In violation of the ACA, the Trump admin unlawfully approved Georgia’s plan to terminate its use of “healthcare.gov”
We’re going to be thankful in 2021 for the end of Trump’s constant (unsuccessful) attempts to “decimate Obamacare.”
In the waning months of the Trump administration, the Dept. of Health and Human Services and Centers for Medicare & Medicaid Services unlawfully approved the state of Georgia’s plan to end its residents’ access to healthcare.gov without creating a state insurance marketplace.
Georgia’s waiver turns back the clock for Georgians trying to enroll in quality health care to a time when consumers were forced to navigate through private insurers, brokers, and junk plans just to get covered.
Who does it harm? Nearly 80% of Georgia residents who enroll in the individual market find and purchase their health coverage on healthcare.gov. And up to 100,000 Georgians stand to lose their insurance as a result of the Trump administration’s decision to approve the state’s waiver.
Georgia’s Trump-approved plan will do immense damage to the state’s health insurance market, force Georgians to shop for insurance through private brokers and insurance companies, lead more residents to enroll in junk plans, and increase premiums.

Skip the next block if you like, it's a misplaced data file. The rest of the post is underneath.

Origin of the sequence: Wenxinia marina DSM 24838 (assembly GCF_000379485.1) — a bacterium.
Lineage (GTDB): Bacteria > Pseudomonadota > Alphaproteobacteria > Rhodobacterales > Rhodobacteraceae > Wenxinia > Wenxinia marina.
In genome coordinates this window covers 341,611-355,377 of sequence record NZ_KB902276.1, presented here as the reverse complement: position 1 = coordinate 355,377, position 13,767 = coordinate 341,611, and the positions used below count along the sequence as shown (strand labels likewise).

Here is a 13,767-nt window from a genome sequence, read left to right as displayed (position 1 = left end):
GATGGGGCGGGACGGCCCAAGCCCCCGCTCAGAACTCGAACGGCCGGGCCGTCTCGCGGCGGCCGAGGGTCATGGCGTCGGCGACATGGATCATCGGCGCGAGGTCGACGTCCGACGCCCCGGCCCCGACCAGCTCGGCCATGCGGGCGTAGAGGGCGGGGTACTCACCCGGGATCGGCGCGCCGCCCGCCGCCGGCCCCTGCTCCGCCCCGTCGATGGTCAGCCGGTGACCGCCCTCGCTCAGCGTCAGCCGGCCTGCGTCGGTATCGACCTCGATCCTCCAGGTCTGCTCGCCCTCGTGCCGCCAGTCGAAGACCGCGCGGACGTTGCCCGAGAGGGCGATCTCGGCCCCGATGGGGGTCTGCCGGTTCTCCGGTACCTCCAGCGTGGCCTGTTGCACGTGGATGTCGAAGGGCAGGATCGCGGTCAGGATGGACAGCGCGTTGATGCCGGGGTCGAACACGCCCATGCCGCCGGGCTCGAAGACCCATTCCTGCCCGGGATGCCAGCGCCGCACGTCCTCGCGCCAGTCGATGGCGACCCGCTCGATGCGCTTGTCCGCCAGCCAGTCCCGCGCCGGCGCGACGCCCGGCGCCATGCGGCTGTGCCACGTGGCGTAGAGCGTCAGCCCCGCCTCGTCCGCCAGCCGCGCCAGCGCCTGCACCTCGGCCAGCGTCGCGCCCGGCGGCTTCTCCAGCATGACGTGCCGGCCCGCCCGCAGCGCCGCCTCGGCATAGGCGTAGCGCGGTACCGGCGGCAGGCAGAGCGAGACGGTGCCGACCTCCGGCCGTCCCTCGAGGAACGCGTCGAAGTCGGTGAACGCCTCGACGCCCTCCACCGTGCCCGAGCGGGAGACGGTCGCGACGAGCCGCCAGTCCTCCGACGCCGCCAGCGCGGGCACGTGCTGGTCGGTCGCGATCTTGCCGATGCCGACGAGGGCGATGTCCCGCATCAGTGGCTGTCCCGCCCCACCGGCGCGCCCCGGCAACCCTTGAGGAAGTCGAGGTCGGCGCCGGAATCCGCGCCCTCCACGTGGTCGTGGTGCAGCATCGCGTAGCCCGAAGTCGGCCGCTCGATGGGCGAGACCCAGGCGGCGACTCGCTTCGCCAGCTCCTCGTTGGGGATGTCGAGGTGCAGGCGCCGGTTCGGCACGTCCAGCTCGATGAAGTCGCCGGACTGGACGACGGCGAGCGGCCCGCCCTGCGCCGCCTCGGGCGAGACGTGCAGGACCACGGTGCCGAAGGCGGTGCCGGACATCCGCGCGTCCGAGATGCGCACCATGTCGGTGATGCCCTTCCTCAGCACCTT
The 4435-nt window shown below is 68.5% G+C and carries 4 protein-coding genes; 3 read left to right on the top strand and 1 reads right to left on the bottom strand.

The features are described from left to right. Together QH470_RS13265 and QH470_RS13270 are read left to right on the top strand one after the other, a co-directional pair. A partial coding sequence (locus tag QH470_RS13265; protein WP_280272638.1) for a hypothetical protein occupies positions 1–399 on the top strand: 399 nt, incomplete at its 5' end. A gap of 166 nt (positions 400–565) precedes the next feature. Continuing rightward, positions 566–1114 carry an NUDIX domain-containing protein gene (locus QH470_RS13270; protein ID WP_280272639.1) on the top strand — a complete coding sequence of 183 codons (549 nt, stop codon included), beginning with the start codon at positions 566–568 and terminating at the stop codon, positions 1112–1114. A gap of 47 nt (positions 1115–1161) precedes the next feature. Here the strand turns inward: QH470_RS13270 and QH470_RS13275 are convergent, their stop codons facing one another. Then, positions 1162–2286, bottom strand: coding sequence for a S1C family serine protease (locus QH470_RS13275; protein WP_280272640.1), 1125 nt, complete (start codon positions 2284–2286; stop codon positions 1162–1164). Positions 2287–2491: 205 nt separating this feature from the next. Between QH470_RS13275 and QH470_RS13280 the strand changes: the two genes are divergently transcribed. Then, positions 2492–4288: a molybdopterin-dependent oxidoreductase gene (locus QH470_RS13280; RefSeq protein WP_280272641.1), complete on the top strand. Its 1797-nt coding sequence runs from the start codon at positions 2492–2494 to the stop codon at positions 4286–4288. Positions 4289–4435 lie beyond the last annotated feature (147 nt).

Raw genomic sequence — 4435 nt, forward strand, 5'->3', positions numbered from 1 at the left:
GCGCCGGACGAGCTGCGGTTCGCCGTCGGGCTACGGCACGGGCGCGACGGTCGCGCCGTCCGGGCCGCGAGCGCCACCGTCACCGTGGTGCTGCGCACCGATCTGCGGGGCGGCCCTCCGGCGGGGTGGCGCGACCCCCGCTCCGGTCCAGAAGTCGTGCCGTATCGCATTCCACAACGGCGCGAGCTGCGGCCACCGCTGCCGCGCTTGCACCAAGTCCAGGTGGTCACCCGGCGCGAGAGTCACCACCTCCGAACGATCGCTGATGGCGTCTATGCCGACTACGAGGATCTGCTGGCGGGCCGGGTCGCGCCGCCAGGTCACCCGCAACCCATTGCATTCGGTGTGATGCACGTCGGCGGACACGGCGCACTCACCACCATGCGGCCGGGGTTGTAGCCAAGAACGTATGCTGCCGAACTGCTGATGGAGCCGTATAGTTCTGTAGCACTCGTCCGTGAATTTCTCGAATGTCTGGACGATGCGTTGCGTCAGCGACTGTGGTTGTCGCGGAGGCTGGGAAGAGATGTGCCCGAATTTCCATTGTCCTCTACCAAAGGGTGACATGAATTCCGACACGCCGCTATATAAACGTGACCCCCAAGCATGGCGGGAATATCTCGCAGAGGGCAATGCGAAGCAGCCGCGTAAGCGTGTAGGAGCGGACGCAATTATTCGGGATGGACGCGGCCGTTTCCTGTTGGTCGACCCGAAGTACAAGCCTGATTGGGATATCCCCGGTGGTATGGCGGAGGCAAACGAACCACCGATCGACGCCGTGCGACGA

What are we doing? We filed suit — on behalf of Planned Parenthood Southeast and the Feminist Women’s Health Center — to vacate the Trump administration’s unlawful approval of Georgia’s waiver and the 2018 Trump administration decision that provided the basis for the waiver approval.
In the news: Atlanta Journal-Constitution | Kemp, Trump proposal to block ACA shopping website draws legal fight
The previous admin’s anti-immigrant legacy 🏛
Fighting Trump DOJ’s unlawful, sweeping rule severely restricting immigrants’ access to justice in immigration court